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Between Planets by Robert A. Heinlein

Cover art by Bob Eggleton

Published by Baen Books

Reviewed by Leigh Kimmel

This novel was my very first introduction to the works of Robert A. Heinlein. I was in seventh grade, looking for more science fiction in our tiny jr. high library, when I came across the original Scribner's hardcover of this volume. Although I was pretty much oblivious to authorship at the time, I could tell at once by the title and the cover art that this was the sort of novel I was gong to enjoy.

It started with our protagonist, Don Harvey, out riding in the acreage belonging to the New Mexico boarding school where he is studying while his parents are doing research on Mars. Suddenly his phone rings.

To a young person reading in this day and age of ubiquitous cellphones, even for kids in jr. high and grade school, there's nothing remarkable for it. But for me in the closing years of the 70's, it was a clear signal that we were in The Future, with technological marvels.

He dutifully returns to the school, where he receives a message that passage has been reserved for him on a flight to "circum-Terra," clearly a space station in Earth orbit. In the discussion with the headmaster, we learn some important information about Don's background that also provides some interesting background about the future in which this novel is set: Don's father was born on Earth, but his mother was a Venus colonial. He himself was born in space, and his Federation-issued birth certificate left him with either dual nationality or none at all.

With the question of his departure settled, he sets to sorting his possessions, picking those few he will take with him on the journey. And here we see the first bits of Zeerust in the future Heinlein created. Back when I read it in the 70's, the slide rule wasn't all that Zeerusty -- scientific calculators were still just coming into common availability, and were pretty much off my radar anyway.

But the other detail, the vreetha or Martian flute, tells us that this is an old-school pre-Space-Age future, when Mars and Venus were still thought to be habitable worlds with shirtsleeve environments, if somewhat extreme. By the time I was reading it, the Viking landers had pretty much settled the possibility of any ancient Martian race out of the Golden Age of SF.

However, I was still young enough that suspension of disbelief came easily, and a deep longing for an inhabited universe full of other minds that thought as well as a man but not like a man gave me the willing suspension of disbelief to ignore the contradiction of known science. Even when Don arrives in New Chicago and we're treated to glimpses of a history of space exploration that differed from the Apollo lunar landings I knew, the evidence that this was a book written before the Space Age did not bother me enough to make me stop reading.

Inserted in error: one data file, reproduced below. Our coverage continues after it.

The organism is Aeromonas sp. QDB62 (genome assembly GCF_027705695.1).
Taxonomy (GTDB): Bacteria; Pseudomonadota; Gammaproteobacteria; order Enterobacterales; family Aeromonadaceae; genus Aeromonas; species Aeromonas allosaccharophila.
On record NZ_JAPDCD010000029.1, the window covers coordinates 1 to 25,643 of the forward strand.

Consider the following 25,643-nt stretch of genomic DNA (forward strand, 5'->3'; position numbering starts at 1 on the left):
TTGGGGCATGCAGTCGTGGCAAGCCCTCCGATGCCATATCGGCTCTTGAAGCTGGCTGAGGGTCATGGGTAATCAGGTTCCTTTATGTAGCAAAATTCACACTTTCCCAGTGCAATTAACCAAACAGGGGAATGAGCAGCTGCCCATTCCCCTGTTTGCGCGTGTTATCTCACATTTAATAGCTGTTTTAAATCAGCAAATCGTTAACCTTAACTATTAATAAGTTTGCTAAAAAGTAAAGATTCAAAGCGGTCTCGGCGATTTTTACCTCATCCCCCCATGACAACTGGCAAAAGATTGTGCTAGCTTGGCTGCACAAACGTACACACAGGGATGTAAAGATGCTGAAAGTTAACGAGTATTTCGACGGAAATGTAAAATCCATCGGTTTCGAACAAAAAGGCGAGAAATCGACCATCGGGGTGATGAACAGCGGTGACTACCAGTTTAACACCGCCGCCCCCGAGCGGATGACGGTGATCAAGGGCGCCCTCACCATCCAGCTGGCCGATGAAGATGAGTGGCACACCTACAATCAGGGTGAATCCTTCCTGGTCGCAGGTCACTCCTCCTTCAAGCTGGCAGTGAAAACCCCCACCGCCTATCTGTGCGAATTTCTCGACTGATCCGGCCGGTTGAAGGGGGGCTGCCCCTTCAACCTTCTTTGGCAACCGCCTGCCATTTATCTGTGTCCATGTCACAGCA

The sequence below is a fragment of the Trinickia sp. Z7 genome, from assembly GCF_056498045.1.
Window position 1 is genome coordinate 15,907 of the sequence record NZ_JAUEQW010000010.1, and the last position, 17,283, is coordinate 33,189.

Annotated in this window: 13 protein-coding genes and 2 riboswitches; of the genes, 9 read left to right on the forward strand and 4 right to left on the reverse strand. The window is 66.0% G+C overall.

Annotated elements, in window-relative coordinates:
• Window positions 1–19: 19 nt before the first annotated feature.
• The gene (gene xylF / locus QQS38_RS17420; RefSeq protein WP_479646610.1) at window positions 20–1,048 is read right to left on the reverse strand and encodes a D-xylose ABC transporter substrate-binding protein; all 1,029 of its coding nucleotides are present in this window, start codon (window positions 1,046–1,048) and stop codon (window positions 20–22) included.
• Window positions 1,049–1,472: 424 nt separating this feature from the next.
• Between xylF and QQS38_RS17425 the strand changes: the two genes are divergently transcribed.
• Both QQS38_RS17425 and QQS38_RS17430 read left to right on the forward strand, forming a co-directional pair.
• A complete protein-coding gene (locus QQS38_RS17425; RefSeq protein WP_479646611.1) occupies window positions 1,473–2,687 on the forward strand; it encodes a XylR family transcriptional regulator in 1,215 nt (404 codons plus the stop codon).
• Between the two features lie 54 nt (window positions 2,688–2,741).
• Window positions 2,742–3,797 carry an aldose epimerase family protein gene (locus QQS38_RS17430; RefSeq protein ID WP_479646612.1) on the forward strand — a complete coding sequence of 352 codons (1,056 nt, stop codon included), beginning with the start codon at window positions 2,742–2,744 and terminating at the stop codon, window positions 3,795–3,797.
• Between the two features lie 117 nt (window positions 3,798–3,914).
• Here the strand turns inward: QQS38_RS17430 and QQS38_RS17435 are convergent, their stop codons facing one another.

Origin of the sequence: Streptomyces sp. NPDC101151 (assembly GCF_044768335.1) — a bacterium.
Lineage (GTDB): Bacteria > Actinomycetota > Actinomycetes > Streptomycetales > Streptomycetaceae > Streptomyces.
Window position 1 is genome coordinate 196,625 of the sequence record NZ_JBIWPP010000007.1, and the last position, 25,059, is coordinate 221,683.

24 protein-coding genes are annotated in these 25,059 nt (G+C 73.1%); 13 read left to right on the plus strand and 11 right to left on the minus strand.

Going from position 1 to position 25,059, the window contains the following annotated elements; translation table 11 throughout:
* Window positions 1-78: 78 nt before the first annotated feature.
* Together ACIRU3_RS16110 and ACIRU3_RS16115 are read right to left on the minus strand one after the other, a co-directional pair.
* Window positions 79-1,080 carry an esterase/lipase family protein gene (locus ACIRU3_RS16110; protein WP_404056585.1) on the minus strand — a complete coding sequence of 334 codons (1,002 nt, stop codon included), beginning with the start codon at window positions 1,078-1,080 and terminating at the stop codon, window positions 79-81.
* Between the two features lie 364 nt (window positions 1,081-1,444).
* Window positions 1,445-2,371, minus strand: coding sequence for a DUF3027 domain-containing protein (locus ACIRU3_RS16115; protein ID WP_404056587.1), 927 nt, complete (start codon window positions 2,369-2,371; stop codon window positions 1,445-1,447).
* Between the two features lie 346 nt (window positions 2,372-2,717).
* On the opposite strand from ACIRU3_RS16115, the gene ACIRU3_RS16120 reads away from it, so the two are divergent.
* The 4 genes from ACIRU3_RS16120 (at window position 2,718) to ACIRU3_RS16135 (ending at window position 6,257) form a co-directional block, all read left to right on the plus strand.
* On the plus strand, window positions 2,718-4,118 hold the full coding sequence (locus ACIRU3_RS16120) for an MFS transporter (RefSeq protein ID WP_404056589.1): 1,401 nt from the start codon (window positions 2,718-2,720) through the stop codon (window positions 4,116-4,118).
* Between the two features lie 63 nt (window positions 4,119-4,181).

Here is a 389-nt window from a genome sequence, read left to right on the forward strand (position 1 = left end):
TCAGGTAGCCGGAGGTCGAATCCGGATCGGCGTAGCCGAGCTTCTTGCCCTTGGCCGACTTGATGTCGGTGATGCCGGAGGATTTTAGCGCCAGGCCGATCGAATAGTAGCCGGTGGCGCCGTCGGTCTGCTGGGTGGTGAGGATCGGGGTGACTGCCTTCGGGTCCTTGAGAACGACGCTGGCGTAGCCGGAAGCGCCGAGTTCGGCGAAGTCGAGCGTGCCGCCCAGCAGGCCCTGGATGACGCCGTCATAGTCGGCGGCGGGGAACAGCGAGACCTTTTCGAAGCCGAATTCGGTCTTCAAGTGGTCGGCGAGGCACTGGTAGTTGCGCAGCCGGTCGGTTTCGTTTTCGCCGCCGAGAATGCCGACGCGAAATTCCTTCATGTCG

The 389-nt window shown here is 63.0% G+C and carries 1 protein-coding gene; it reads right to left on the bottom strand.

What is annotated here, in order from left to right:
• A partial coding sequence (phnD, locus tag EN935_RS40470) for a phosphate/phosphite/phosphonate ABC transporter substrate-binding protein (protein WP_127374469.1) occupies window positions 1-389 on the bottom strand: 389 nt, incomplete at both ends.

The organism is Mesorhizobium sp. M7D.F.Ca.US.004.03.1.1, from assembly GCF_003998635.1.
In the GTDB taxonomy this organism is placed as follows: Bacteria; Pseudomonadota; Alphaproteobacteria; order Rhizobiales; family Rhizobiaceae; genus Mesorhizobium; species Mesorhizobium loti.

The security procedures Don has to go through before boarding the suborbital shuttle to New Chicago is another of those things that would not be at all surprising to a modern reader accustomed to TSA manhandling on airplane security lines. However, for a reader at the time it was originally published, it would have been a very clear sign that this was not entirely a bright future, for all that it had an interplanetary frontier of wide-open spaces and readily accessible spaceflight to take you there. Back in the 1950's, that sort of "papers please" scrutiny was something that happened in Those Countries Over There, not in the US. Which upon reflection does not say much good about the current US security state.

Upon arrival in New Chicago, Don encounters yet another bit of evidence that this is yesterday's future: one of the sapient inhabitants of Venus. This character, who's chosen the name of one of Earth's greatest scientists for his human use-name, will prove to be important later, but at the moment he's just one of those little bricolage details of worldbuilding that seem to pass right on by, like the title robotic cab which still requires coin to operate its meter.